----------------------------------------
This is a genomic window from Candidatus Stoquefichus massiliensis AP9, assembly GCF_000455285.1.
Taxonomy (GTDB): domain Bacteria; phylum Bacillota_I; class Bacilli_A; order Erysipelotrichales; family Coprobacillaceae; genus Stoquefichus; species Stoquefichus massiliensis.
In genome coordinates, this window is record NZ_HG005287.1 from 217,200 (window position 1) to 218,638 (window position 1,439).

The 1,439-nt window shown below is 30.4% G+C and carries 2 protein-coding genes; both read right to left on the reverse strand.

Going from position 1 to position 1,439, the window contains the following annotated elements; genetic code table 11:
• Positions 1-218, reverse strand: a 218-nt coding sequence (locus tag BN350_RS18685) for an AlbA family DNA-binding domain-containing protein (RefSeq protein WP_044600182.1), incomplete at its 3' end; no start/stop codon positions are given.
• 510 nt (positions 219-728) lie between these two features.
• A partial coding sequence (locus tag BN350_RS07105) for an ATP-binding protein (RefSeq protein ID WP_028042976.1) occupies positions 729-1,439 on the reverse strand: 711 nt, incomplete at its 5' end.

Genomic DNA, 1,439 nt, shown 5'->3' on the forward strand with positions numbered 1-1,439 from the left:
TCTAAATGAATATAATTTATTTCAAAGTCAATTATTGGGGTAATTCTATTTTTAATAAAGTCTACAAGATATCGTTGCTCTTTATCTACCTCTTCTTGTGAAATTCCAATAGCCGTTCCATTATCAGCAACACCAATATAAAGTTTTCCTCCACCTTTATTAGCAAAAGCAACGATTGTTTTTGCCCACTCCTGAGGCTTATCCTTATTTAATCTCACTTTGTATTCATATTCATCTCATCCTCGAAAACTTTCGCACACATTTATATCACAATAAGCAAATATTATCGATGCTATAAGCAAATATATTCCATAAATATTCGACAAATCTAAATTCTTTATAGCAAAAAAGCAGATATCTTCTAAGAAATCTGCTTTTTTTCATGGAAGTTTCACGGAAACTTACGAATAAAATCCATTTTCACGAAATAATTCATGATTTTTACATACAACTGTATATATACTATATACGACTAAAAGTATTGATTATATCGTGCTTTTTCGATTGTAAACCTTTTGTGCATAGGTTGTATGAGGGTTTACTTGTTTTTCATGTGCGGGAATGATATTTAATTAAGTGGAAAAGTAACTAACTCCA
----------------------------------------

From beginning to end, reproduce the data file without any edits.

This is a genomic window from Candidatus Stoquefichus massiliensis AP9, assembly GCF_000455285.1.
Taxonomy (GTDB): domain Bacteria; phylum Bacillota_I; class Bacilli_A; order Erysipelotrichales; family Coprobacillaceae; genus Stoquefichus; species Stoquefichus massiliensis.
In genome coordinates, this window is record NZ_HG005287.1 from 217,200 (window position 1) to 218,638 (window position 1,439).

The 1,439-nt window shown below is 30.4% G+C and carries 2 protein-coding genes; both read right to left on the reverse strand.

Going from position 1 to position 1,439, the window contains the following annotated elements; genetic code table 11:
• Positions 1-218, reverse strand: a 218-nt coding sequence (locus tag BN350_RS18685) for an AlbA family DNA-binding domain-containing protein (RefSeq protein WP_044600182.1), incomplete at its 3' end; no start/stop codon positions are given.
• 510 nt (positions 219-728) lie between these two features.
• A partial coding sequence (locus tag BN350_RS07105) for an ATP-binding protein (RefSeq protein ID WP_028042976.1) occupies positions 729-1,439 on the reverse strand: 711 nt, incomplete at its 5' end.

Genomic DNA, 1,439 nt, shown 5'->3' on the forward strand with positions numbered 1-1,439 from the left:
TCTAAATGAATATAATTTATTTCAAAGTCAATTATTGGGGTAATTCTATTTTTAATAAAGTCTACAAGATATCGTTGCTCTTTATCTACCTCTTCTTGTGAAATTCCAATAGCCGTTCCATTATCAGCAACACCAATATAAAGTTTTCCTCCACCTTTATTAGCAAAAGCAACGATTGTTTTTGCCCACTCCTGAGGCTTATCCTTATTTAATCTCACTTTGTATTCATATTCATCTCATCCTCGAAAACTTTCGCACACATTTATATCACAATAAGCAAATATTATCGATGCTATAAGCAAATATATTCCATAAATATTCGACAAATCTAAATTCTTTATAGCAAAAAAGCAGATATCTTCTAAGAAATCTGCTTTTTTTCATGGAAGTTTCACGGAAACTTACGAATAAAATCCATTTTCACGAAATAATTCATGATTTTTACATACAACTGTATATATACTATATACGACTAAAAGTATTGATTATATCGTGCTTTTTCGATTGTAAACCTTTTGTGCATAGGTTGTATGAGGGTTTACTTGTTTTTCATGTGCGGGAATGATATTTAATTAAGTGGAAAAGTAACTAACTCCA